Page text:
Ransom demanded for kidnapped Estonians

A group has demanded a ransom to release the seven Estonians that were kidnapped in Bekaa Valley last month.

    The seven men were kidnapped at gun point in the Bekaa Valley after entering Lebanon through Syria.

    A Lebanese group that kidnapped seven Estonians last month in the Bekaa Valley has demanded an unspecified ransom for their release, the director of the website Lebanon Files Rabih Haber said Wednesday.

    "We received an email overnight from the group that claimed the kidnapping last week and we informed the authorities," Haber told AFP.

    A Haraket Al-Nahda Wal-Islah [Movement for Renewal and Reform] claimed responsibility for the kidnappings last week via Lebanon Files.

    The group said the Estonians were in good condition and that it wanted a ransom, without specifying a sum.

    The group's claim to Lebanon Files that it was behind the kidnapping has not been authenticated by authorities.

    In a statement, the Estonian foreign ministry said it and Lebanese law enforcement authorities were taking the message seriously.

    "We are continuing to work closely with the Lebanese authorities and representatives of our partner nations in order to explore all possibilities for finding the abducted Estonian citizens," said foreign minister Urmas Paet in a statement.

    On Tuesday, Interior Minister Ziad Baroud said it was unclear whether the Estonians were still in Lebanon or had been smuggled across the border.

    "The army and the Internal Security Forces are doing their best to reach a happy end to this kidnapping," he said.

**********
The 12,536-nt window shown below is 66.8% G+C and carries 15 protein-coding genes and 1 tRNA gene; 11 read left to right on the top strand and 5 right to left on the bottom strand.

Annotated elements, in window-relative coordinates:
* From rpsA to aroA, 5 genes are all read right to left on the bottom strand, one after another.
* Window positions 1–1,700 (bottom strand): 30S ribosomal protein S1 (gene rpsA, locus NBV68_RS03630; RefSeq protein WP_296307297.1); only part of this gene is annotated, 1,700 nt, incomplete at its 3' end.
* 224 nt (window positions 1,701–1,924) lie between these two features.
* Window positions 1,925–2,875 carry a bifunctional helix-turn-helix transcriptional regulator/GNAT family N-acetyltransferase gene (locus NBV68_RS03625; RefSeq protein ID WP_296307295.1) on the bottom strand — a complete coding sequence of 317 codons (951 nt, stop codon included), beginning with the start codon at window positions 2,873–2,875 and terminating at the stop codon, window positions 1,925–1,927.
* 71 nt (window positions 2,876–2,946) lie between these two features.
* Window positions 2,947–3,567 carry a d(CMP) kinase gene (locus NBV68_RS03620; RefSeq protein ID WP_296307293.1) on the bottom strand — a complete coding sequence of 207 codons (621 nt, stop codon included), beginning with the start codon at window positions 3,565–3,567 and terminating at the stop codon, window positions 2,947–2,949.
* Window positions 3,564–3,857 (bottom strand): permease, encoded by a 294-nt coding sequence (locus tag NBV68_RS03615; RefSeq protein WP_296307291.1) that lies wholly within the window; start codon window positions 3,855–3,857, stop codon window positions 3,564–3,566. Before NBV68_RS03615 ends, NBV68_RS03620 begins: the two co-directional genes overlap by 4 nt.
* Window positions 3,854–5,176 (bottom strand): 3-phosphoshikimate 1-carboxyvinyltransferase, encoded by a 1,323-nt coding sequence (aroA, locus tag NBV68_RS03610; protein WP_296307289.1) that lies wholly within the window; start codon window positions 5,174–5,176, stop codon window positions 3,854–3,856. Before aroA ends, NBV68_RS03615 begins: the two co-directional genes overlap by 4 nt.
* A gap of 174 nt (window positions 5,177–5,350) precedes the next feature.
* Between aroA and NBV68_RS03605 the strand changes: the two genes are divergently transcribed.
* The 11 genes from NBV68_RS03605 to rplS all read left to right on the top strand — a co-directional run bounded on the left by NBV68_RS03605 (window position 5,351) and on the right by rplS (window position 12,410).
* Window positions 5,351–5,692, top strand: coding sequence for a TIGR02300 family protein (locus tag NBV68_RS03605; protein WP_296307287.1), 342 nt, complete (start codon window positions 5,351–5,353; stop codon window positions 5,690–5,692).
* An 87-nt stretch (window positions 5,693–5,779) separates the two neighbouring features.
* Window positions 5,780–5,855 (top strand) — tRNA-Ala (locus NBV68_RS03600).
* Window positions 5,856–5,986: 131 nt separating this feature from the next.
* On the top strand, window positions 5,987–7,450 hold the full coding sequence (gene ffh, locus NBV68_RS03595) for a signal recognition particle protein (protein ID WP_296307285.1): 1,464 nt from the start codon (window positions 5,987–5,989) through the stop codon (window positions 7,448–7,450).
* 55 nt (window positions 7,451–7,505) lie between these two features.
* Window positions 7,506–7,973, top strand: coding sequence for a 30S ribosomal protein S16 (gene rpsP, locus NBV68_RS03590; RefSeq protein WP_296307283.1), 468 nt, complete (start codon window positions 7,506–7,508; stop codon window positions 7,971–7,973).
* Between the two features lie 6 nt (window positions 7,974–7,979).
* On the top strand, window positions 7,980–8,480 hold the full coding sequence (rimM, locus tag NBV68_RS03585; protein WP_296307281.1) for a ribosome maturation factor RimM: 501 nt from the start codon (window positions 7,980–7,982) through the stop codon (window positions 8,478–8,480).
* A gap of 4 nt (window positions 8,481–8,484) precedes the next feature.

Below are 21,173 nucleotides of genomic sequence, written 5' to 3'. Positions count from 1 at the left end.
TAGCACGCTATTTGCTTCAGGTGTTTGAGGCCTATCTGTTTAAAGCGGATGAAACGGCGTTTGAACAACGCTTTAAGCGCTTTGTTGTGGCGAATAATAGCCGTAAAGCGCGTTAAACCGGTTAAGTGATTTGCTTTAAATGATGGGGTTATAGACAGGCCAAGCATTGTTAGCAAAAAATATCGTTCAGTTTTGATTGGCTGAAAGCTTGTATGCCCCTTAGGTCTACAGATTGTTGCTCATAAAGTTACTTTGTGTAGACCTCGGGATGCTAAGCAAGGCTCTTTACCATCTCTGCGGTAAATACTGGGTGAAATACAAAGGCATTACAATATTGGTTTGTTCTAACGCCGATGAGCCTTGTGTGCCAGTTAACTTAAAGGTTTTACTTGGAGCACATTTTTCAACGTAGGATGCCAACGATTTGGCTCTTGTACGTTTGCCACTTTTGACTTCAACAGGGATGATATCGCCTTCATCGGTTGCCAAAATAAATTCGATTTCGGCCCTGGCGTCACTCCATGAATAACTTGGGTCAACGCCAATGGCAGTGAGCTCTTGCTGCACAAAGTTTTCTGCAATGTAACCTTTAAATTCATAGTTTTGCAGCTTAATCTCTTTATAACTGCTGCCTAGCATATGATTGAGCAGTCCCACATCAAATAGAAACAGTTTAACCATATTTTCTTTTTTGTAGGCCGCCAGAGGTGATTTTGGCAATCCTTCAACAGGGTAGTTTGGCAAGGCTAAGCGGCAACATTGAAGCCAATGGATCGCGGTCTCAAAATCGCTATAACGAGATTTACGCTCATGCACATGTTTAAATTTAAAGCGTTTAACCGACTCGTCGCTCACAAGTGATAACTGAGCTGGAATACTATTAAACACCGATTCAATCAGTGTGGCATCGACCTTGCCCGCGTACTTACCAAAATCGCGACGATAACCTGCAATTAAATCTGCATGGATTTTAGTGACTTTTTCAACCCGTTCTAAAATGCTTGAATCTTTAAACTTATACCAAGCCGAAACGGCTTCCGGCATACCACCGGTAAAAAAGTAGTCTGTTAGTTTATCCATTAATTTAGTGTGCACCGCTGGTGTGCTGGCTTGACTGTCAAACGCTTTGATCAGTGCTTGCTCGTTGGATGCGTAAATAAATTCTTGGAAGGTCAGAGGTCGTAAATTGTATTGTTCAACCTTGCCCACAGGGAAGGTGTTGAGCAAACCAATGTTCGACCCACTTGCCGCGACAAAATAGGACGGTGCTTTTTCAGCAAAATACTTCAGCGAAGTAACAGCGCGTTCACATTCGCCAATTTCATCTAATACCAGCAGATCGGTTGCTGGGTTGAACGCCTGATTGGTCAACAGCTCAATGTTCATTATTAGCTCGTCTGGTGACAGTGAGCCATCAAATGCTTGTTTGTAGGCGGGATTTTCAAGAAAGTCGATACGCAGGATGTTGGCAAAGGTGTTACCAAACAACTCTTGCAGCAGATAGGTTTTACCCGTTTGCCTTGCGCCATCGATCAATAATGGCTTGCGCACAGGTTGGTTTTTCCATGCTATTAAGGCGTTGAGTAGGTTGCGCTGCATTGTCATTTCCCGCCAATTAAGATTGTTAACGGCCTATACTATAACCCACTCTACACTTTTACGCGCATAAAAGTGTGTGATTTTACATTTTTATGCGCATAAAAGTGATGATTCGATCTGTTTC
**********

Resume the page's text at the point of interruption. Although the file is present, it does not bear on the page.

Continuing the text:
Baroud said four people had been arrested in connection with the March 23 incident and that authorities had some important leads in the case. He would not elaborate.

    The seven men, in their 30s and early 40s, were kidnapped at gun point in the eastern Bekaa Valley after entering Lebanon through Syria on their bicycles.

    A senior security official had previously told AFP a gang of Lebanese and Syrians were involved in the abduction.

    Authorities believe the Estonians may have been moved to Syria, across the porous border between the two countries. The motive for the kidnapping is unclear.

    Abductions have been rare in Lebanon since the end of the country's 1975-1990 civil war during which nearly 100 foreigners, mostly Americans and western Europeans, were kidnapped.

    Two Polish tourists were rescued by the army after their kidnap by a clan in the Bekaa in September. The region is notorious for lawlessness, drug trafficking and feuding tribal clans.

    SOURCE: Agencies


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